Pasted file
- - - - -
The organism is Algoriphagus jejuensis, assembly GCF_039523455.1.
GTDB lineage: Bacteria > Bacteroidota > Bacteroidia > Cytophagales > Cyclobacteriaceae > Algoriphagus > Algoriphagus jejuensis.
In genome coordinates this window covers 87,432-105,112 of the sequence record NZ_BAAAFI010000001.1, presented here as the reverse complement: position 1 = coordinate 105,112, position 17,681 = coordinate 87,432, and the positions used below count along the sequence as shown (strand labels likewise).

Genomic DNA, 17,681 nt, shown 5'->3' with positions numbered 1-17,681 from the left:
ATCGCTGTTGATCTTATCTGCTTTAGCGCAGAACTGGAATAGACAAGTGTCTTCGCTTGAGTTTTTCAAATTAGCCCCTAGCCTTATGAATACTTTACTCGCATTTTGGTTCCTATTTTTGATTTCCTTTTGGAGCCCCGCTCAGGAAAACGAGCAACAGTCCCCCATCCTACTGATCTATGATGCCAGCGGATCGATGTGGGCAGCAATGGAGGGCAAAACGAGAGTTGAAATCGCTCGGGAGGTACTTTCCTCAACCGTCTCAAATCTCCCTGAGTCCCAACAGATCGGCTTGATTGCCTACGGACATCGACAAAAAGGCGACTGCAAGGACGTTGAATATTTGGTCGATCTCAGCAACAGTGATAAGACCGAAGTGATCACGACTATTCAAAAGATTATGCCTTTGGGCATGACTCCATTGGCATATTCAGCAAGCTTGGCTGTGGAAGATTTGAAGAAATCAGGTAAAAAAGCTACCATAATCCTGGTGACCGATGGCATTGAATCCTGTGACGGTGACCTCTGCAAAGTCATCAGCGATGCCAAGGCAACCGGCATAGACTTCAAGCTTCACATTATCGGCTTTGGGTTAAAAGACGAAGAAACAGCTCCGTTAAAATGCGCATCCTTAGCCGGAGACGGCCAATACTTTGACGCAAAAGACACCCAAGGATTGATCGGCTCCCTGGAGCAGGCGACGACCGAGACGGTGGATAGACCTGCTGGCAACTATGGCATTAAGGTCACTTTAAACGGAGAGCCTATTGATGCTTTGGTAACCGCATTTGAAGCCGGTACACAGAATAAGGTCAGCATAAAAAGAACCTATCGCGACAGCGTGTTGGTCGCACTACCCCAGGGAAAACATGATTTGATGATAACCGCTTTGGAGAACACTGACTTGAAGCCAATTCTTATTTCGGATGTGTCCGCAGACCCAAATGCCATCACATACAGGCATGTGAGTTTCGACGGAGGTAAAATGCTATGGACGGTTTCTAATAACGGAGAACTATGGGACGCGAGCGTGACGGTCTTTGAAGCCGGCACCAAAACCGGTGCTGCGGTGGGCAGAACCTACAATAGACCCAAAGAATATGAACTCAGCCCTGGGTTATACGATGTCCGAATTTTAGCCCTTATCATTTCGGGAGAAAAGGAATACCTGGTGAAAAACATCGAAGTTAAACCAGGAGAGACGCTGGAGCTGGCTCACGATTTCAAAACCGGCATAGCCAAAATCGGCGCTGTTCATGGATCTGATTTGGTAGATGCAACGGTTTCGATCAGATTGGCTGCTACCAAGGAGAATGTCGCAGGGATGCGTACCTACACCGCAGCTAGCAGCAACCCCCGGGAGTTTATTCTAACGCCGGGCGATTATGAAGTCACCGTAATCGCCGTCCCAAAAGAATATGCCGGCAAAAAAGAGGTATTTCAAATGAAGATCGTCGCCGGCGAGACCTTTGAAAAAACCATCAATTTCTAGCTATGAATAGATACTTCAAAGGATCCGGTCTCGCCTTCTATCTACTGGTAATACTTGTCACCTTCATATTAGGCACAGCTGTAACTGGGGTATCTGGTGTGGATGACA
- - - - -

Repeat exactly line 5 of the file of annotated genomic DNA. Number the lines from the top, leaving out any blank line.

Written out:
ATCGCTGTTGATCTTATCTGCTTTAGCGCAGAACTGGAATAGACAAGTGTCTTCGCTTGAGTTTTTCAAATTAGCCCCTAGCCTTATGAATACTTTACTCGCATTTTGGTTCCTATTTTTGATTTCCTTTTGGAGCCCCGCTCAGGAAAACGAGCAACAGTCCCCCATCCTACTGATCTATGATGCCAGCGGATCGATGTGGGCAGCAATGGAGGGCAAAACGAGAGTTGAAATCGCTCGGGAGGTACTTTCCTCAACCGTCTCAAATCTCCCTGAGTCCCAACAGATCGGCTTGATTGCCTACGGACATCGACAAAAAGGCGACTGCAAGGACGTTGAATATTTGGTCGATCTCAGCAACAGTGATAAGACCGAAGTGATCACGACTATTCAAAAGATTATGCCTTTGGGCATGACTCCATTGGCATATTCAGCAAGCTTGGCTGTGGAAGATTTGAAGAAATCAGGTAAAAAAGCTACCATAATCCTGGTGACCGATGGCATTGAATCCTGTGACGGTGACCTCTGCAAAGTCATCAGCGATGCCAAGGCAACCGGCATAGACTTCAAGCTTCACATTATCGGCTTTGGGTTAAAAGACGAAGAAACAGCTCCGTTAAAATGCGCATCCTTAGCCGGAGACGGCCAATACTTTGACGCAAAAGACACCCAAGGATTGATCGGCTCCCTGGAGCAGGCGACGACCGAGACGGTGGATAGACCTGCTGGCAACTATGGCATTAAGGTCACTTTAAACGGAGAGCCTATTGATGCTTTGGTAACCGCATTTGAAGCCGGTACACAGAATAAGGTCAGCATAAAAAGAACCTATCGCGACAGCGTGTTGGTCGCACTACCCCAGGGAAAACATGATTTGATGATAACCGCTTTGGAGAACACTGACTTGAAGCCAATTCTTATTTCGGATGTGTCCGCAGACCCAAATGCCATCACATACAGGCATGTGAGTTTCGACGGAGGTAAAATGCTATGGACGGTTTCTAATAACGGAGAACTATGGGACGCGAGCGTGACGGTCTTTGAAGCCGGCACCAAAACCGGTGCTGCGGTGGGCAGAACCTACAATAGACCCAAAGAATATGAACTCAGCCCTGGGTTATACGATGTCCGAATTTTAGCCCTTATCATTTCGGGAGAAAAGGAATACCTGGTGAAAAACATCGAAGTTAAACCAGGAGAGACGCTGGAGCTGGCTCACGATTTCAAAACCGGCATAGCCAAAATCGGCGCTGTTCATGGATCTGATTTGGTAGATGCAACGGTTTCGATCAGATTGGCTGCTACCAAGGAGAATGTCGCAGGGATGCGTACCTACACCGCAGCTAGCAGCAACCCCCGGGAGTTTATTCTAACGCCGGGCGATTATGAAGTCACCGTAATCGCCGTCCCAAAAGAATATGCCGGCAAAAAAGAGGTATTTCAAATGAAGATCGTCGCCGGCGAGACCTTTGAAAAAACCATCAATTTCTAGCTATGAATAGATACTTCAAAGGATCCGGTCTCGCCTTCTATCTACTGGTAATACTTGTCACCTTCATATTAGGCACAGCTGTAACTGGGGTATCTGGTGTGGATGACA